The two main arguments against basic income are that it reduces the incentive to work (what would anyone work for if they get enough money anyway), and that it is expensive. All that is true, but will come in handy in an automated world. The goal is in fact to reduce the incentive to work, given that there will be a shortage of work as we understand it today. At the same time, the expensiveness of basic income will not be a problem either. As robots start work (see the first part of the article for details), great progress will be made in terms of improved efficiency and reduced costs. The owners of those companies can be asked for a part of their skyrocketing profits, which can then be used to finance basic income.
Any they will probably be glad to give. Indeed, who will buy from them if no one has jobs and money? There they would be super-efficiently with their super-intelligent robots working super-cheap—without any effective demand. Let us just consider the case of Henry Ford, who in the early 20th century introduced the assembly line to his plants to achieve massive cost savings. However, For returned some of the savings to his workers in the form of a pay rise and work time reduced to 8 hours. In turn, the car manufacturer also made a handsome profit on his generosity, since his cars mass-produced cost-efficiently could indeed be bought by the masses. His workers had the money to buy the car, and the time to use it. The same story could be revisited in the future, except that future workers would get a share of the money from cost savings in the form of a basic income and work time reduced to zero hours.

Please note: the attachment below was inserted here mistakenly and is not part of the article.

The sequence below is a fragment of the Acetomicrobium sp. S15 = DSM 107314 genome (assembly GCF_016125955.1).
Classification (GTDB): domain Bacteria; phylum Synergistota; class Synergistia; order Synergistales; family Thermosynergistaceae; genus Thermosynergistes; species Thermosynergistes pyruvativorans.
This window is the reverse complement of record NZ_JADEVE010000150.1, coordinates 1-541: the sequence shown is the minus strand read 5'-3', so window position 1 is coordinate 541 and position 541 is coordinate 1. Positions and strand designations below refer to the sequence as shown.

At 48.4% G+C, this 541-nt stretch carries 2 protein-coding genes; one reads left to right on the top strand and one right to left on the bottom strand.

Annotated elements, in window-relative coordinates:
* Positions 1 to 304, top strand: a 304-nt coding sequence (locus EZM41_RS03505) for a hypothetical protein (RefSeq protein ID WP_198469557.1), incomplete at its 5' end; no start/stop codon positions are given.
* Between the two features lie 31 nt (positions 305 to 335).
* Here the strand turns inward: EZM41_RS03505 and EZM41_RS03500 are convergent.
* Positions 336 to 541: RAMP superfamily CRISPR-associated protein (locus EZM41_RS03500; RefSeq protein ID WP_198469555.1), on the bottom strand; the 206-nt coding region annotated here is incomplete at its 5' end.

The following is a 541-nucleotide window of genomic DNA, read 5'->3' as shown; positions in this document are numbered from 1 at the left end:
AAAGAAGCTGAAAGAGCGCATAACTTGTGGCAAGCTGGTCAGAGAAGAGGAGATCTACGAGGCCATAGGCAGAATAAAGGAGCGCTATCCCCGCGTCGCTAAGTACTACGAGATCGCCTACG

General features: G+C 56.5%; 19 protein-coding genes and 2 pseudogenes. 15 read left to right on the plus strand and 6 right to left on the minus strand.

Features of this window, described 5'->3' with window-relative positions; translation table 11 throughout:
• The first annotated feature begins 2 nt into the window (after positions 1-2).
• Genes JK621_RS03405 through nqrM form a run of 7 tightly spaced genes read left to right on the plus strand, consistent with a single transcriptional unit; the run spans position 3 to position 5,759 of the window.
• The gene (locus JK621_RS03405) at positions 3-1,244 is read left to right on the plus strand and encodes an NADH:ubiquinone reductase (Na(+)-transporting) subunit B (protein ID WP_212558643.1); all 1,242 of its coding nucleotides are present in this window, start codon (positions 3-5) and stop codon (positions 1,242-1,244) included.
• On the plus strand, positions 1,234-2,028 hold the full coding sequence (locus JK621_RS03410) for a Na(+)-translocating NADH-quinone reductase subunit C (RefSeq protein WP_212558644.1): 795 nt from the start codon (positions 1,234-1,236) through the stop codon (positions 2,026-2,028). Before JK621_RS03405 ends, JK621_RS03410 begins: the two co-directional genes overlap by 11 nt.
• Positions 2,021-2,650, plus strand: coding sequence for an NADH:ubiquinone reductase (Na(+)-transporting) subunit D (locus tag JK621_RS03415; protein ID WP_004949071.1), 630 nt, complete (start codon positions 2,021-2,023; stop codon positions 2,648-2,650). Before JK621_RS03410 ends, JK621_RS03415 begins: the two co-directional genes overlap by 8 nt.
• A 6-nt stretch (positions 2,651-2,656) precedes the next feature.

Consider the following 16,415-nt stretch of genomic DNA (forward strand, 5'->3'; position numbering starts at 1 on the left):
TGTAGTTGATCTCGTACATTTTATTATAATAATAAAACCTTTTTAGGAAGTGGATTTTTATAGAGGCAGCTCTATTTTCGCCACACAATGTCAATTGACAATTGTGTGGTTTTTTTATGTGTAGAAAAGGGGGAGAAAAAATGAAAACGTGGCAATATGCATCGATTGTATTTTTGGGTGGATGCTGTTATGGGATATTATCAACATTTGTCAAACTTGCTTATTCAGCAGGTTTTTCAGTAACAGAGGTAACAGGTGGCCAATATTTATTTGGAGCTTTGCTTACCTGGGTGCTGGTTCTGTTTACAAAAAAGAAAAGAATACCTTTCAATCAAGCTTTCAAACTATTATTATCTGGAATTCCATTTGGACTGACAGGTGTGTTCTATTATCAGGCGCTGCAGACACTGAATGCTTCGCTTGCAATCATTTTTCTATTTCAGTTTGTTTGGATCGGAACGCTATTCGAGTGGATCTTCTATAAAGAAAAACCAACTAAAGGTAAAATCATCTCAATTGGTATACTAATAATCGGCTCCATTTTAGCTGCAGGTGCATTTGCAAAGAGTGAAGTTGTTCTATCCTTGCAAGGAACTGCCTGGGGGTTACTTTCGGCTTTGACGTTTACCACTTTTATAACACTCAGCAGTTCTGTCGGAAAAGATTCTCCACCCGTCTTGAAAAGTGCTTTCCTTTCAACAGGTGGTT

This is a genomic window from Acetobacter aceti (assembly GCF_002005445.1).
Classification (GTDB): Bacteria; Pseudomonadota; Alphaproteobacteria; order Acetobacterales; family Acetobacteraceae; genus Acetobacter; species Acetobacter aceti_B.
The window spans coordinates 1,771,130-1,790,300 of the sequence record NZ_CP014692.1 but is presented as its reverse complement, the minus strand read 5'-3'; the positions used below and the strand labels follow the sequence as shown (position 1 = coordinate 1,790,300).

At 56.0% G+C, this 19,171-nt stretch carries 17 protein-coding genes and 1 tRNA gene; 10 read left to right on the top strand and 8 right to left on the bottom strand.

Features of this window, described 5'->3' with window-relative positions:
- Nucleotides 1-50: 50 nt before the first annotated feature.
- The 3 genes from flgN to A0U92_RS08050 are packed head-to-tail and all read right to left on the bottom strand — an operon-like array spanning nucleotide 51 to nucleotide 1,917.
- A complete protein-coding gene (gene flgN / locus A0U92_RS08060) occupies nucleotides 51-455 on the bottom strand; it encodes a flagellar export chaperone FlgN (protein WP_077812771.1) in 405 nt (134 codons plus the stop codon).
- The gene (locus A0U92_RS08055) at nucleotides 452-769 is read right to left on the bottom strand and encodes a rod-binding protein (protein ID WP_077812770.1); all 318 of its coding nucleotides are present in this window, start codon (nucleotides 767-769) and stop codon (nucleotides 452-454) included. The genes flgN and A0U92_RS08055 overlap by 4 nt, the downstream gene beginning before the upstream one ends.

There is a fair chance that children born today will neither be required nor have the opportunity to work as we understand it today. This is at the same time cause for comfort and despair. The effect of basic income on the human psyche is far more complex than reduced incentive to work. What will they do with their lives, what goals can they set for themselves? Hopefully, the need for human relationships will remain constant, and that is something to build on. They must be prepared so that they can do something with their existential freedom, and find meaning for their existence. That will be the greatest task of future schools, not vocational training.
Of course, it is possible, and even probable that things will turn out completely different. Presumably, the increasing prevalence of robots will indeed cost a large number of lost jobs, but introducing basic income is not the only answer to the problems arising. Nevertheless, the way things stand today, as mankind is marching towards better days on an increasingly firm ground of existence, an ever smaller part of it will be required to work for a living. And moving towards zero employment rate, we will face the fact that a society based on unemployment has to overcome difficulties that are completely different from what we are preparing for today. We had better remember that.
Previous part of the series: Towards an unemployment-based society